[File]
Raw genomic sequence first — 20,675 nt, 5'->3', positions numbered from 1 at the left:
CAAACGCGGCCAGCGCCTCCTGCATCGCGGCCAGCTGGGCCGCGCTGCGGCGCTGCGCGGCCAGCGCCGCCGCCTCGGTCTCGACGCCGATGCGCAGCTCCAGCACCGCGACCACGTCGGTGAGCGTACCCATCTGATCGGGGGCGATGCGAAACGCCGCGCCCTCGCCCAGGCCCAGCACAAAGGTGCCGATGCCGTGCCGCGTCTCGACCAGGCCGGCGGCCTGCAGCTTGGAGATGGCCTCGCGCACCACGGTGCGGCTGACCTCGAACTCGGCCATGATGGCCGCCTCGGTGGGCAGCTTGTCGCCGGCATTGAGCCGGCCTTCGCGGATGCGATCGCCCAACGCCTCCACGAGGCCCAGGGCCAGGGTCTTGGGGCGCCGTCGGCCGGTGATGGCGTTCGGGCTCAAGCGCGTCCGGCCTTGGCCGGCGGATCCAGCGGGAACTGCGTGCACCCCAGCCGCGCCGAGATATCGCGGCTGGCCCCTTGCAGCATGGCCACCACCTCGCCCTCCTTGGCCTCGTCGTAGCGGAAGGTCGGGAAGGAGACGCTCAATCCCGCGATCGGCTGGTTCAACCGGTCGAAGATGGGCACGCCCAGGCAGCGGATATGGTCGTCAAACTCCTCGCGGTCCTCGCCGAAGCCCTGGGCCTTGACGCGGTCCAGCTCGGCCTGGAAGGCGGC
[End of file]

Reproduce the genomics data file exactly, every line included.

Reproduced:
Raw genomic sequence first — 20,675 nt, 5'->3', positions numbered from 1 at the left:
CAAACGCGGCCAGCGCCTCCTGCATCGCGGCCAGCTGGGCCGCGCTGCGGCGCTGCGCGGCCAGCGCCGCCGCCTCGGTCTCGACGCCGATGCGCAGCTCCAGCACCGCGACCACGTCGGTGAGCGTACCCATCTGATCGGGGGCGATGCGAAACGCCGCGCCCTCGCCCAGGCCCAGCACAAAGGTGCCGATGCCGTGCCGCGTCTCGACCAGGCCGGCGGCCTGCAGCTTGGAGATGGCCTCGCGCACCACGGTGCGGCTGACCTCGAACTCGGCCATGATGGCCGCCTCGGTGGGCAGCTTGTCGCCGGCATTGAGCCGGCCTTCGCGGATGCGATCGCCCAACGCCTCCACGAGGCCCAGGGCCAGGGTCTTGGGGCGCCGTCGGCCGGTGATGGCGTTCGGGCTCAAGCGCGTCCGGCCTTGGCCGGCGGATCCAGCGGGAACTGCGTGCACCCCAGCCGCGCCGAGATATCGCGGCTGGCCCCTTGCAGCATGGCCACCACCTCGCCCTCCTTGGCCTCGTCGTAGCGGAAGGTCGGGAAGGAGACGCTCAATCCCGCGATCGGCTGGTTCAACCGGTCGAAGATGGGCACGCCCAGGCAGCGGATATGGTCGTCAAACTCCTCGCGGTCCTCGCCGAAGCCCTGGGCCTTGACGCGGTCCAGCTCGGCCTGGAAGGCGGC